Nevin Manimala Statistics

Associations of polysocial risk score, lifestyle and genetic factors with incident type 2 diabetes: a prospective cohort study

Diabetologia. 2022 Jul 21. doi: 10.1007/s00125-022-05761-y. Online ahead of print.


AIM/HYPOTHESIS: We aimed to investigate the association between polysocial risk score (PsRS), an estimator of individual-level exposure to cumulative social risks, and incident type 2 diabetes in the UK Biobank study.

METHODS: This study includes 319,832 participants who were free of diabetes, cardiovascular disease and cancer at baseline in the UK Biobank study. The PsRS was calculated by counting the 12 social determinants of health from three social risk domains (namely socioeconomic status, psychosocial factors, and neighbourhood and living environment) that had a statistically significant association with incident type 2 diabetes after Bonferroni correction. A healthy lifestyle score was calculated using information on smoking status, alcohol intake, physical activity, diet quality and sleep quality. A genetic risk score was calculated using 403 SNPs that showed significant genome-wide associations with type 2 diabetes in people of European descent. The Cox proportional hazards model was used to analyse the association between the PsRS and incident type 2 diabetes.

RESULTS: During a median follow-up period of 8.7 years, 4427 participants were diagnosed with type 2 diabetes. After adjustment for major confounders, an intermediate PsRS (4-6) and high PsRS (≥7) was associated with higher risks of developing type 2 diabetes with the HRs being 1.38 (95% CI 1.26, 1.52) and 2.02 (95% CI 1.83, 2.22), respectively, compared with those with a low PsRS (≤3). In addition, an intermediate to high PsRS accounted for approximately 34% (95% CI 29, 39) of new-onset type 2 diabetes cases. A healthy lifestyle slightly, but significantly, mitigated PsRS-related risks of type 2 diabetes (pinteraction=0.030). In addition, the additive interactions between PsRS and genetic predisposition led to 15% (95% CI 13, 17; p<0.001) of new-onset type 2 diabetes cases (pinteraction<0.001).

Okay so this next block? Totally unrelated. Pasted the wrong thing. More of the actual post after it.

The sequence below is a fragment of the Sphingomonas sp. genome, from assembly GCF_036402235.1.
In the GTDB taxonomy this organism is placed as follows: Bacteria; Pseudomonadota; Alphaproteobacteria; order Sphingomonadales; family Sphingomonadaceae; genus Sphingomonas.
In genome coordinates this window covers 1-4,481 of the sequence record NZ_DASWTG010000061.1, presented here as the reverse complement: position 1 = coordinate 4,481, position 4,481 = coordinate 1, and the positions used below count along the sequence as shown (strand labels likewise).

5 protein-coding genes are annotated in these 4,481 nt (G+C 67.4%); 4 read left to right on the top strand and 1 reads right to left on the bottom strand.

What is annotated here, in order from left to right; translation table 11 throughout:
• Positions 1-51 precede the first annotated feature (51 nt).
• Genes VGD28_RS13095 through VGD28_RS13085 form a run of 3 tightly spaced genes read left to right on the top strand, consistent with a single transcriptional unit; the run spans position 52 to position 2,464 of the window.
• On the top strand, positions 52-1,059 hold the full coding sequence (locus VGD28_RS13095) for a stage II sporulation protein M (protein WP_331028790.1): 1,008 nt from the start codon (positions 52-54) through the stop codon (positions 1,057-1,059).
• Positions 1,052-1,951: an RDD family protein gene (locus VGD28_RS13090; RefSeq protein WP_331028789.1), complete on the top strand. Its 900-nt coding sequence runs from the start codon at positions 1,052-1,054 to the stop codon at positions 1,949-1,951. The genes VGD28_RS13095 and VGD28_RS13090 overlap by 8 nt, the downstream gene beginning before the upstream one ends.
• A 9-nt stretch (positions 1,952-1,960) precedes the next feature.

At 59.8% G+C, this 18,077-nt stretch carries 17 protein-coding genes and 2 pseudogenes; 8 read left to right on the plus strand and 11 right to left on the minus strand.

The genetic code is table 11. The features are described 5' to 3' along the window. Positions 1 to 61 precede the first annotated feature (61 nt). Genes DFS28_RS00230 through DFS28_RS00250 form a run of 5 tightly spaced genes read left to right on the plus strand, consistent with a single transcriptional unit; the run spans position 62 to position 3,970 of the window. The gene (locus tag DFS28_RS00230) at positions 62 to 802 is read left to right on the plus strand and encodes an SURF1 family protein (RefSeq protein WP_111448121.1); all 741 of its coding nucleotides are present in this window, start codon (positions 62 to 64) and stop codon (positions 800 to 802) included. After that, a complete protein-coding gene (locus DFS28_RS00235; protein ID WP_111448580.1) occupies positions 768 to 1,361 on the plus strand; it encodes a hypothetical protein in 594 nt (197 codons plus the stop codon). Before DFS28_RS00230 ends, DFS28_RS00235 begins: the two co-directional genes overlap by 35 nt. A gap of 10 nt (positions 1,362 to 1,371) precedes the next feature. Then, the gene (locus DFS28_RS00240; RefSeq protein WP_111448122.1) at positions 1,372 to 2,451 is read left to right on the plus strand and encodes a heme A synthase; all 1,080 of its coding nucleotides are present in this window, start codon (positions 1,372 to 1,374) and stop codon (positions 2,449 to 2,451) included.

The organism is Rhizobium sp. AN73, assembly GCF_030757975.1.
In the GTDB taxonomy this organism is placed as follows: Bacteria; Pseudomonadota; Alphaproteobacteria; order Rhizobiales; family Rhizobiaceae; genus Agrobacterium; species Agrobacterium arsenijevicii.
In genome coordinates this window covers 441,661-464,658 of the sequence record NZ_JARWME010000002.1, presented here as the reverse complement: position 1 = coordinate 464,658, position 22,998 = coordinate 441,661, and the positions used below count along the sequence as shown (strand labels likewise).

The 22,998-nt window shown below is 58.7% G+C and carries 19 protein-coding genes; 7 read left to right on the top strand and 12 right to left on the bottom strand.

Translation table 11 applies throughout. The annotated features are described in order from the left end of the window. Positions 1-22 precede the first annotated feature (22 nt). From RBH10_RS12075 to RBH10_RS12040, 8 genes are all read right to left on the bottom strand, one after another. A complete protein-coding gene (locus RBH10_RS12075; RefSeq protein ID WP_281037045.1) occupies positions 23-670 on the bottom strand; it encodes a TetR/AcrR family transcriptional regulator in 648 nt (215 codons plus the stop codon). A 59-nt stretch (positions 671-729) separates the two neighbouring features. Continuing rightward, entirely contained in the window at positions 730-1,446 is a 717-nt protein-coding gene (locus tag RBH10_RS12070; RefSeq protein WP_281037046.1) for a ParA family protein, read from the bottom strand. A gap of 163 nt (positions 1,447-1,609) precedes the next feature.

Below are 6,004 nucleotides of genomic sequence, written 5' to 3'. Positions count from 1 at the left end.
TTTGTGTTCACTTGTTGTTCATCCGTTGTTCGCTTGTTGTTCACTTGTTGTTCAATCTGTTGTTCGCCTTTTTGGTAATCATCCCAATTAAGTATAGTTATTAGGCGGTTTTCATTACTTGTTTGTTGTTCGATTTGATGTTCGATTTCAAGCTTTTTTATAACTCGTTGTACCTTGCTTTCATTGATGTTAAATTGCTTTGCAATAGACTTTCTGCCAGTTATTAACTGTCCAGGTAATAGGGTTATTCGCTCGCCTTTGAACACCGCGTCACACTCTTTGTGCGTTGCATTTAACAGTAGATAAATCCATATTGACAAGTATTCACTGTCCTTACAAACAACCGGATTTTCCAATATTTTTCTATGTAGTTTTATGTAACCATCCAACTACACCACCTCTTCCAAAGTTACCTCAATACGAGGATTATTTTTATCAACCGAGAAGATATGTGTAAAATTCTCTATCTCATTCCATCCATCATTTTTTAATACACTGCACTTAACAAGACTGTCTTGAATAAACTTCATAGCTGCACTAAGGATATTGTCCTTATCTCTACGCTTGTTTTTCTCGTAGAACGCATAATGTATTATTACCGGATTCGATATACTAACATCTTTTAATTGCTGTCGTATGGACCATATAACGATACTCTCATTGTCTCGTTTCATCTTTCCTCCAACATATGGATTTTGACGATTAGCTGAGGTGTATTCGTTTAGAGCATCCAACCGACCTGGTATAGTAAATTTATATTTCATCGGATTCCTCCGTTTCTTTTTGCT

CONCLUSIONS/INTERPRETATION: A higher PsRS was related to increased risks of type 2 diabetes. Adherence to a healthy lifestyle may attenuate elevated diabetes risks due to social vulnerability. Genetic susceptibility and disadvantaged social status may act synergistically, resulting in additional risks for type 2 diabetes.

PMID:35859134 | DOI:10.1007/s00125-022-05761-y

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